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Neurorehabilitation and Neural Repair

Marzieh M Ardestani, Catherine R Kinnaird, Christopher E Henderson, T George Hornby
BACKGROUND: High-intensity, variable stepping training can improve walking speed in individuals poststroke, although neuromuscular strategies used to achieve faster speeds are unclear. We evaluated changes in joint kinetics and neuromuscular coordination following such training; movement strategies consistent with intact individuals were considered evidence of recovery and abnormal strategies indicative of compensation. METHODS: A total of 15 individuals with stroke (duration: 23 ± 30 months) received ≤40 sessions of high-intensity stepping in variable contexts (tasks and environments)...
December 29, 2018: Neurorehabilitation and Neural Repair
Elizabeth G Condliffe, Dean T Jeffery, Derek J Emery, Sarah Treit, Christian Beaulieu, Monica A Gorassini
BACKGROUND: Dysfunction of corticospinal pathways has been implicated in motor impairments in people with bilateral spastic cerebral palsy (CP). While structural damage to corticospinal pathways in people with CP is known, its impact on the activation of these pathways is not. OBJECTIVE: To provide the first, complete activation profile of corticospinal pathways in adults with CP using a full range of transcranial magnetic stimulation (TMS) intensities and voluntary contractions...
December 29, 2018: Neurorehabilitation and Neural Repair
Shahabeddin Vahdat, Mohammed Darainy, Alexander Thiel, David J Ostry
BACKGROUND: Passive robot-generated arm movements in conjunction with proprioceptive decision making and feedback modulate functional connectivity (FC) in sensory motor networks and improve sensorimotor adaptation in normal individuals. This proof-of-principle study investigates whether these effects can be observed in stroke patients. METHODS: A total of 10 chronic stroke patients with a range of stable motor and sensory deficits (Fugl-Meyer Arm score [FMA] 0-65, Nottingham Sensory Assessment [NSA] 10-40) underwent resting-state functional magnetic resonance imaging before and after a single session of robot-controlled proprioceptive training with feedback...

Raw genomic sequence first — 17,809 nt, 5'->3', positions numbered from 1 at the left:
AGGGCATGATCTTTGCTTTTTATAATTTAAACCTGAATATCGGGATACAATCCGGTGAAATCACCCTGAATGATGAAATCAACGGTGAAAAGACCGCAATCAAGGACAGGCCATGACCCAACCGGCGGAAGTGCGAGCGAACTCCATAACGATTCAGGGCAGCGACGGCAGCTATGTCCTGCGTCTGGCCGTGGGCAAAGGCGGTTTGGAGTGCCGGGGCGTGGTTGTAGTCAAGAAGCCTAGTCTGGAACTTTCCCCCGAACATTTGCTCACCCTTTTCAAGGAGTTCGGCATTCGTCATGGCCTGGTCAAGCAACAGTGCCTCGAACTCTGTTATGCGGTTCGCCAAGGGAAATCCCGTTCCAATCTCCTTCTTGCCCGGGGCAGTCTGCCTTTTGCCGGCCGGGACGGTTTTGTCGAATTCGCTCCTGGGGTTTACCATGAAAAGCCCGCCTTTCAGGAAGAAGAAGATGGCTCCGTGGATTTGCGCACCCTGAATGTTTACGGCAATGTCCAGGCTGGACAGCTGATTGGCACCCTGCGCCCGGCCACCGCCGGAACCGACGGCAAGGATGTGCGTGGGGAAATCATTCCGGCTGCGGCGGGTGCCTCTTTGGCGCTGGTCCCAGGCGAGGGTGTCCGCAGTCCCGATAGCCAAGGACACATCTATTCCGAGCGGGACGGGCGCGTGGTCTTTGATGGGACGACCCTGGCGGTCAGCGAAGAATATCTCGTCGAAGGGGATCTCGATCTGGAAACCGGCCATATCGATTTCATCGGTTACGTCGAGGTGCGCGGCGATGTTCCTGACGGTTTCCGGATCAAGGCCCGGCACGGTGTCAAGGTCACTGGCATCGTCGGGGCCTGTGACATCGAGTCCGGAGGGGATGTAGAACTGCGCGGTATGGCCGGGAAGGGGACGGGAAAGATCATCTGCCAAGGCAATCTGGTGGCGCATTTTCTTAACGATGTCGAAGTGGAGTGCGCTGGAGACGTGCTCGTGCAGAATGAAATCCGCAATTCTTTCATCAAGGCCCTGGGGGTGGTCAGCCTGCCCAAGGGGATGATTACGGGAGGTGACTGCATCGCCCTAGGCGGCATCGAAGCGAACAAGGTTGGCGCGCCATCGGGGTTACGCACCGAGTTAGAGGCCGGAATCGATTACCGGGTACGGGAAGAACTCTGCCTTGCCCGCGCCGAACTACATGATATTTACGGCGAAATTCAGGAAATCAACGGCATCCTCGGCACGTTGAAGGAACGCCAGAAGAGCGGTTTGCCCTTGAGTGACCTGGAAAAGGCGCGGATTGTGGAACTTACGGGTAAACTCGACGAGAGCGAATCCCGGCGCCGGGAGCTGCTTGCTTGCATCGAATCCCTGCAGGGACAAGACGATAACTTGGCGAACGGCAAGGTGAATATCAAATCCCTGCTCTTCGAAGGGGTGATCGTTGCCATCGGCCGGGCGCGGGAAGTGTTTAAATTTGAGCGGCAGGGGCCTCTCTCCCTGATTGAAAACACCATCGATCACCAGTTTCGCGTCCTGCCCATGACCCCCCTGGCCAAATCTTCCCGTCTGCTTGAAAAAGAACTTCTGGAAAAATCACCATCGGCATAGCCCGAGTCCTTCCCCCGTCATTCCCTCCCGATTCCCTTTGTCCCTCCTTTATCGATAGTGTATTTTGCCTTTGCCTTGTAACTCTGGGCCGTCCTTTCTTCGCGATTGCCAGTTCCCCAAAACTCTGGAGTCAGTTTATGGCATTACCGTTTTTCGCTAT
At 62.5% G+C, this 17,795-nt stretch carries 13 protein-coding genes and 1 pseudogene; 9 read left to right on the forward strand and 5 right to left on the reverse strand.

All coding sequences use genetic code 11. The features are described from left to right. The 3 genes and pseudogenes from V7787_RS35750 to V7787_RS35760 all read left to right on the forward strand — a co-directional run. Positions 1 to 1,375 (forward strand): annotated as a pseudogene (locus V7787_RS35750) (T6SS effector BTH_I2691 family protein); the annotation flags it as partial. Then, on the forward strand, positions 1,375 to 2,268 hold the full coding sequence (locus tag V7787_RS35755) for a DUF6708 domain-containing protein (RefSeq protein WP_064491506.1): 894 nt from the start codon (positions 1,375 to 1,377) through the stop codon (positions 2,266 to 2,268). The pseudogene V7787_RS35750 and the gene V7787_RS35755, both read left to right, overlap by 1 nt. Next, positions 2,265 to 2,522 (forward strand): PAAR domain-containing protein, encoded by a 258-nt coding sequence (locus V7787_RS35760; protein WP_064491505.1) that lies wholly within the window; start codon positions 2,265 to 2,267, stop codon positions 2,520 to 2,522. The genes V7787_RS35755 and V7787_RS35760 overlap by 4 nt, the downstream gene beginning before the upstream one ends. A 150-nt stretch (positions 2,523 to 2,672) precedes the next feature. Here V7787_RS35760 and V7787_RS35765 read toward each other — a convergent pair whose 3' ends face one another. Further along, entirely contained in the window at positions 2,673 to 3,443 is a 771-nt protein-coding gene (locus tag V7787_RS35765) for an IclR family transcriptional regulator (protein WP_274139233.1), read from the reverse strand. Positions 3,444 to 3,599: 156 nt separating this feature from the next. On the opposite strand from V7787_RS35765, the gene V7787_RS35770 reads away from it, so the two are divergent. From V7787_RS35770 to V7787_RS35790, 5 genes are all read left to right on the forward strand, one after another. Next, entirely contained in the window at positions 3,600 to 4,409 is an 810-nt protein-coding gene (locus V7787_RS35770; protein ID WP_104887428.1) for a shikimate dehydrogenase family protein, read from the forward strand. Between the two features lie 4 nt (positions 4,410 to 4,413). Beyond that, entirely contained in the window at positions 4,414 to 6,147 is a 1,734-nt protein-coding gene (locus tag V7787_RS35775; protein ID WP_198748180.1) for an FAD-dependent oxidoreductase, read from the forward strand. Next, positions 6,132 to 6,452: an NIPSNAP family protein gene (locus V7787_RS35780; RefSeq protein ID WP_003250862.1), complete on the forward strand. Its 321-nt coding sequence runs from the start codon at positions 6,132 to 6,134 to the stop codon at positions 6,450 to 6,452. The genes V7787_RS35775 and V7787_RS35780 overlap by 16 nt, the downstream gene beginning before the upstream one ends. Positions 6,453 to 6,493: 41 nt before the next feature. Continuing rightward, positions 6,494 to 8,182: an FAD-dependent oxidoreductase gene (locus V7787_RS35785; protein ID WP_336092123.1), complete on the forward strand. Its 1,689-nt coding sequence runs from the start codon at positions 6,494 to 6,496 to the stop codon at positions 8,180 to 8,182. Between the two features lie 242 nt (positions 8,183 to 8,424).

December 29, 2018: Neurorehabilitation and Neural Repair
Jessica F Baird, Robert W Motl
Multiple sclerosis (MS) is a heterogeneous disease, both in its pathology and symptomology. This poses a challenge for the medical management and rehabilitation of MS; however, physical activity and exercise training are rehabilitation approaches that have demonstrated beneficial effects on many of the burdensome consequences of MS such as mobility impairment and fatigue. Given the heterogeneous course of MS, it is possible that outcomes of physical activity and exercise training interventions demonstrate heterogeneity both in the magnitude and pattern of change, but there has been little focus on response heterogeneity with these interventions among persons with MS...
December 26, 2018: Neurorehabilitation and Neural Repair
Yu-Sun Min, Jang Woo Park, Kyung Eun Jang, Hui Joong Lee, Jongmin Lee, Yang-Soo Lee, Tae-Du Jung, Yongmin Chang
BACKGROUND: Prognostic measures of long-term motor recovery are important in patients with stroke presenting with severe hemiplegia. OBJECTIVE: We aimed to investigate whether initial power spectral density (PSD) analysis of resting-state functional magnetic resonance (fMRI) data can provide a sensitive prognostic predictor in patients with subacute stroke with severe hand disability. METHODS: Twelve patients with good recovery, 14 patients with poor recovery, and 12 healthy subjects were included...
December 19, 2018: Neurorehabilitation and Neural Repair
Sudhir Karthikeyan, Matthew Strider Jeffers, Anthony Carter, Dale Corbett
BACKGROUND: Stroke is a leading cause of neurological disability, often resulting in long-term motor impairments due to damage to cortical or subcortical motor areas. Despite the high prevalence of subcortical strokes in the clinical population, preclinical research has primarily focused on investigating and treating cortical strokes. Moreover, while both humans and animals show spontaneous recovery following stroke, little is known about how injury location affects this process. OBJECTIVE: To capture the heterogeneity of human stroke and examine how stroke location affects spontaneous motor recovery following damage to cortical, subcortical, or a combination of both areas...
December 10, 2018: Neurorehabilitation and Neural Repair
Yanlu Zhang, Michael Chopp, Zheng Gang Zhang, Yi Zhang, Li Zhang, Mei Lu, Talan Zhang, Stefan Winter, Edith Doppler, Hemma Brandstäetter, Asim Mahmood, Ye Xiong
BACKGROUND: Cerebrolysin is a neuropeptide preparation with neuroprotective and neurotrophic properties. Our previous study demonstrates that cerebrolysin significantly improves functional recovery in rats after mild traumatic brain injury (mTBI). OBJECTIVE: To determine histological outcomes associated with therapeutic effects of cerebrolysin on functional recovery after TBI. METHODS: In this prospective, randomized, blinded, and placebo-controlled study, adult Wistar rats with mild TBI induced by a closed head impact were randomly assigned to one of the cerebrolysin dose groups (0...